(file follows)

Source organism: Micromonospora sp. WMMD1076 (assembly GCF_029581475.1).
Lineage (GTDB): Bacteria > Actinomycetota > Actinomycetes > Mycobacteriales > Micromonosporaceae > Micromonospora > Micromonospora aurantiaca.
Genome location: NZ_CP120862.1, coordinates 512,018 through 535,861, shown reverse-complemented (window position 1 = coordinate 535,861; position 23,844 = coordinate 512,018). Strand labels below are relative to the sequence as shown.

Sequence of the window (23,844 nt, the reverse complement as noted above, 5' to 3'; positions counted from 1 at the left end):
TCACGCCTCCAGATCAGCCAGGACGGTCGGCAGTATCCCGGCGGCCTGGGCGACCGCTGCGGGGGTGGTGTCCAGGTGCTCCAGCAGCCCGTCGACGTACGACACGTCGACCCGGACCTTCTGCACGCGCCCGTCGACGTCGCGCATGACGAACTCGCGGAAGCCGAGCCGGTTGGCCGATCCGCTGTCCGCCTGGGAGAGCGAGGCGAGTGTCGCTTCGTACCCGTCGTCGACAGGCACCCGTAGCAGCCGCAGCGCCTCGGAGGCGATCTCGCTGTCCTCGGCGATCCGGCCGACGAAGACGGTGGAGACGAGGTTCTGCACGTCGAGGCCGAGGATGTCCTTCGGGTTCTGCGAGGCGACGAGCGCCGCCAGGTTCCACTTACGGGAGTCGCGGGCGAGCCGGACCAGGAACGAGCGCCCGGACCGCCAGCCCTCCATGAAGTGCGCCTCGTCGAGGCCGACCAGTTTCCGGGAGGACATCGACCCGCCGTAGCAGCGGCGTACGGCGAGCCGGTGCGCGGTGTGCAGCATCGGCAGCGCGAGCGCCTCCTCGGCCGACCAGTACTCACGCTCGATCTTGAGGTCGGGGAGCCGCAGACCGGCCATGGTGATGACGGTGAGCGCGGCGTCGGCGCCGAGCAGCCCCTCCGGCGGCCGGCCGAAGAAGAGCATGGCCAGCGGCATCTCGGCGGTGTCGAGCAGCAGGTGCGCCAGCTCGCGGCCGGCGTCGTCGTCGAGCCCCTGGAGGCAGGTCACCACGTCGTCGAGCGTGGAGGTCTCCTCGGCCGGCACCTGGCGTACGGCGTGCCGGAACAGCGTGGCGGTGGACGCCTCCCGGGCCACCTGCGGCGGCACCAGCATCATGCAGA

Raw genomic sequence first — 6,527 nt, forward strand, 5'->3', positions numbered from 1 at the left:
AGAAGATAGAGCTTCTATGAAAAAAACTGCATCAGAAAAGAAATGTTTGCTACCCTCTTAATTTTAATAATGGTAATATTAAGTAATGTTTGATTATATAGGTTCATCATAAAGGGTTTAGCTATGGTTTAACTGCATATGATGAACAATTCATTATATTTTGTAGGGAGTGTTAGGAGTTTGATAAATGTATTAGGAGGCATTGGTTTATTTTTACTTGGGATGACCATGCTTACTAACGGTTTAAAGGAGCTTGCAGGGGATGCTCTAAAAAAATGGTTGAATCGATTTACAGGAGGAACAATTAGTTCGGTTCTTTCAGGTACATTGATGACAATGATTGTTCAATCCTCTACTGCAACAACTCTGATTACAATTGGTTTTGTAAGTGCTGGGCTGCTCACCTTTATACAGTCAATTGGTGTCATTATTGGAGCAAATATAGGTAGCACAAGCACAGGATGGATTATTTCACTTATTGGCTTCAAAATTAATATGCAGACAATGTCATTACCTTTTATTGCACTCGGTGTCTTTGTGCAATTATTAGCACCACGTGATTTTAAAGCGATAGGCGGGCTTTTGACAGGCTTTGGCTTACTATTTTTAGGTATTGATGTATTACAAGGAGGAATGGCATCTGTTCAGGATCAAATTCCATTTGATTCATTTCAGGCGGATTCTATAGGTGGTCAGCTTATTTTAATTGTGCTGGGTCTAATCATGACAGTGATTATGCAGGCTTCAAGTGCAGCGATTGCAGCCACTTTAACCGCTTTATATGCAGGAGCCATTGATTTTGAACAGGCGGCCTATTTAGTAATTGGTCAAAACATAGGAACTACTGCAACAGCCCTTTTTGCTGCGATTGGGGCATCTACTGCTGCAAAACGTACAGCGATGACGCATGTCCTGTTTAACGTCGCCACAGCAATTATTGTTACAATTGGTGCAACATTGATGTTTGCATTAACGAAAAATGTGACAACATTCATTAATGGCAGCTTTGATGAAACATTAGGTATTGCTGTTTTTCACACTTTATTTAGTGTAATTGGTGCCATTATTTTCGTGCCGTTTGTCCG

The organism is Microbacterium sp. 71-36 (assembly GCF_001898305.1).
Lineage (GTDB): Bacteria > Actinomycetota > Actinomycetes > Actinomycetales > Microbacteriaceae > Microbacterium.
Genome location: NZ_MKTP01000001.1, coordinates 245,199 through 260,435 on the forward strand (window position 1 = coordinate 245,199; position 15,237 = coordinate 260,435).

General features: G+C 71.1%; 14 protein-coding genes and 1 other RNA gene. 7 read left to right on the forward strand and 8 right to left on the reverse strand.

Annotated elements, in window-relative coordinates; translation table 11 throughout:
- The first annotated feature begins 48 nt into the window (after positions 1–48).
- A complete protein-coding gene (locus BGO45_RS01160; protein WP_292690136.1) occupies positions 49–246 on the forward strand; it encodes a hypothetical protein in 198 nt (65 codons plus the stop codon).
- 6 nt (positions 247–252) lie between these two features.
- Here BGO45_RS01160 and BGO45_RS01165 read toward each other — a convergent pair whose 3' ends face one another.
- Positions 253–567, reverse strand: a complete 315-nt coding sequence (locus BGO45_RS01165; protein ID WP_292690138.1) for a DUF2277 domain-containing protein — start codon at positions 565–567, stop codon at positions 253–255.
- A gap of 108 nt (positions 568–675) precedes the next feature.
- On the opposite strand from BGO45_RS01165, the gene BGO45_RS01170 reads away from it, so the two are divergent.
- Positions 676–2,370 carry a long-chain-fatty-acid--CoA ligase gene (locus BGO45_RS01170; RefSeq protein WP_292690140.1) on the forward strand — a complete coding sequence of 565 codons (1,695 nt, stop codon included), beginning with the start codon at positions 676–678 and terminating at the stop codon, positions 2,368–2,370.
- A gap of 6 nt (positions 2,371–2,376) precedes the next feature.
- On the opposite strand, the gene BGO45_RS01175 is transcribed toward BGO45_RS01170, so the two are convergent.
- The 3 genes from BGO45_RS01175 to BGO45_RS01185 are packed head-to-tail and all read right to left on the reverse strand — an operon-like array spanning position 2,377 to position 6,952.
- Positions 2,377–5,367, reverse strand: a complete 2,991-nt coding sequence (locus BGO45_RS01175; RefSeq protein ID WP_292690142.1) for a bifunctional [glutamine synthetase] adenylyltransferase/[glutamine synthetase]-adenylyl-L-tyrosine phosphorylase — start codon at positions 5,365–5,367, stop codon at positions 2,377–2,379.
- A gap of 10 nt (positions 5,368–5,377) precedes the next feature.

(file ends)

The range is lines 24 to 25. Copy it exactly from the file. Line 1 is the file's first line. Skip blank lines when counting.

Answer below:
- Positions 2,377–5,367, reverse strand: a complete 2,991-nt coding sequence (locus BGO45_RS01175; RefSeq protein ID WP_292690142.1) for a bifunctional [glutamine synthetase] adenylyltransferase/[glutamine synthetase]-adenylyl-L-tyrosine phosphorylase — start codon at positions 5,365–5,367, stop codon at positions 2,377–2,379.
- A gap of 10 nt (positions 5,368–5,377) precedes the next feature.